Workshop on Mathematics of climate change, related hazards and risks
July 29-Aug 2nd, CIMAT, Guanajuato, MEXICO


Consists of thee Union representatives:

  • Graciela Canziani Universidad Nacional del Centro de la Provincia de Buenos Aires, Argentina.
    Research interests: studies of population dynamics, ecosystems and sustainable development.
  • Susan Cutter Carolina Distinguished Professor of Geography at the University of South Carolina, director of the Hazards Research Lab.
    Research interests: natural hazards and risks.
  • Oscar Velasco Fuentes Research Fellow at the Department of Physical Oceanography, Centro de Investigación Científica y de Educación Superior de Ensenada, Baja California, México.
    Research interests: fluid dynamics, nonlinear processes in geophysical fluid dynamics.
  • Michael Ghil Professor of École Normale Supérieure, Paris, France. Fellow of American Meteorological Society (1988) and American Geophysical Union (1995); a member of Academia Europaea (1998), honorary member of Romanian Academy of Engineering Sciences (2004), foreign member of Austrian Academy of Sciences (2005), and honorary member of Hungarian Academy of Sciences (2010); recipient of Luis Fry Richardson Medal (2004) and Alfred Wegener Medal (2010) of European Geosciences Union.
    Research interests: atmospheric sciences, climate dynamics, dynamical and complex systems theory, estimation theory, geophysical fluid dynamics, macroeconomics, numerical methods, physical oceanography, statistical methods, remote sensing and applications.
  • Eugenia Kalnay Distinguished University Professor of Atmospheric and Oceanic Science at the University of Maryland, College Park, USA. Fellow of American Meteorological Society, American Geophysical Union (2005), and American Association for the Advancement of Science (2006); member of the National Academy of Engineering (1996) and Argentine National Academy of Physical Sciences (2003), a foreign member of the Academia Europaea (2000). Recipient of 54th International Meteorological Organization Prize from the World Meteorological Organization (2009) and Jule G. Charney Award of American Meteorological Society (1995).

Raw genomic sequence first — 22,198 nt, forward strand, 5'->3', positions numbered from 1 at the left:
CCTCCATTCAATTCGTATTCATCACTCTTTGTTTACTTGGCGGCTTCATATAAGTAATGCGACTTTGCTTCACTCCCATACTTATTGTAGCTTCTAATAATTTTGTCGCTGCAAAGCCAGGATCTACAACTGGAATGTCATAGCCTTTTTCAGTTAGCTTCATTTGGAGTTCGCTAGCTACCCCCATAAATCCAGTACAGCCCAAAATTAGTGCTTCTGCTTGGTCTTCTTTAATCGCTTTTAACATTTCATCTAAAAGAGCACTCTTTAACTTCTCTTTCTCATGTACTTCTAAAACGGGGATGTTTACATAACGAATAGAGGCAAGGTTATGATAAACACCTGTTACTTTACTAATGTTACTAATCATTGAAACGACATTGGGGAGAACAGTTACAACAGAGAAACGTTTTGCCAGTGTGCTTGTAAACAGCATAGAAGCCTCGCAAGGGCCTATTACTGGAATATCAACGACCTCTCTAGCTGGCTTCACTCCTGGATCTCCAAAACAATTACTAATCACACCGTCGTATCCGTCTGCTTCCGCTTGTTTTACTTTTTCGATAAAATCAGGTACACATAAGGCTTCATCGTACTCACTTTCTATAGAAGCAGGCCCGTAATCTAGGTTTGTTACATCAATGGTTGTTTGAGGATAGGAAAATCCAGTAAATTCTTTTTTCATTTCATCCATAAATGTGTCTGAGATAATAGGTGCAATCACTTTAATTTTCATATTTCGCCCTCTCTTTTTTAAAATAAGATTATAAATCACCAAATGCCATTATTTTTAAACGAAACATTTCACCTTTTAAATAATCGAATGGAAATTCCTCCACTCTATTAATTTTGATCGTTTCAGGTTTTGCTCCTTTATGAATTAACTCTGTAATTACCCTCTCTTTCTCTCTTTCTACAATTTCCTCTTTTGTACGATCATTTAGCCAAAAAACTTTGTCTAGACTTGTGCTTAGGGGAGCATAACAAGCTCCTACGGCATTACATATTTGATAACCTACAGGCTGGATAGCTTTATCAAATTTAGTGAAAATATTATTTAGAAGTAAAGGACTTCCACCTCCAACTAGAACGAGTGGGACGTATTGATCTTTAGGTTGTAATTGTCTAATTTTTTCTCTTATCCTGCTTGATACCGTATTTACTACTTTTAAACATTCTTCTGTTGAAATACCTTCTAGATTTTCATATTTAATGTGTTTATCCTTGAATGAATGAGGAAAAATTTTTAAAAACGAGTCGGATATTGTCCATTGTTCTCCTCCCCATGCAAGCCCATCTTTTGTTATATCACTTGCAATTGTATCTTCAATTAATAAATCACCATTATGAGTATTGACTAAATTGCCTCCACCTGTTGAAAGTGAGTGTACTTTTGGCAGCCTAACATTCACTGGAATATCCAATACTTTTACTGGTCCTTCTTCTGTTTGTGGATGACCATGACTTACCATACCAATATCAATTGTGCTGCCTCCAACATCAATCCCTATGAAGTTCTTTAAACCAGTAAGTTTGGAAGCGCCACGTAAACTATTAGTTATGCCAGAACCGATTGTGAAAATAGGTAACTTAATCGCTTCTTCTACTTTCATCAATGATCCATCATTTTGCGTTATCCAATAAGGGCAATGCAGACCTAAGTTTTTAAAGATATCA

Research interests: data assimilation, numerical weather prediction, predictability and ensemble forecasting, coupled ocean-atmosphere modeling and climate change
  • Carlos R. Mechoso Professor in the Department of Atmospheric Sciences, University of California Los Angeles, USA. Corresponding Member of National Academy of Engineering, Uruguay (1998), Fellow of American Meteorological Society (1999). Founding chair of the panel on the Variability of American Monsoon Systems (VAMOS of the CLImate VARiability (CLIVAR) component of the World Climate Research Program (WCRP).
    Research interests: ocean-atmosphere interactions, numerical weather prediction, meteorology and climatalogy of the Southern Hemisphere, and high performance computing
  • George Philander Professor of Geosciences, Princeton University, USA. Member of the USA National Academy of Sciences (2004). Fellow of American Meteorological Society (1986), American Geophysical Union (1991), and American Academy of Arts and Sciences (2003). Symons Memorial Lecturer of the Royal Meteorological Society U.K. (1994).
    Research interests: general circulation, ocean-atmospheric interactions, climate fluctuations, paleoclimates.
  • Bala Rajaratnam Assistant Professor of Statistics at Stanford University, USA. Recipient of the 2011 DARPA Young Faculty Award for his topic area in Mathematics.
    Research interests: multivariate statistical analysis, graphical models, random matrix theory, applications in Genomics, Climate and Environmental Sciences, Social Sciences, Finance.
  • Eli Tziperman Professor of Oceanography and Applied Physics, Department of Earth and Planetary Sciences and School of Engineering and Applied Sciences, Harvard University, USA. Recipient of Professor E.D. Bergman Memorial Award from Israeli-US Binational Science foundation (1990).
    Research interests: large scale climate and ocean dynamics, including El Nino, thermohaline circulation, abrupt climate change, glacial cycles and equable climates; advanced methods of ocean data assimilation.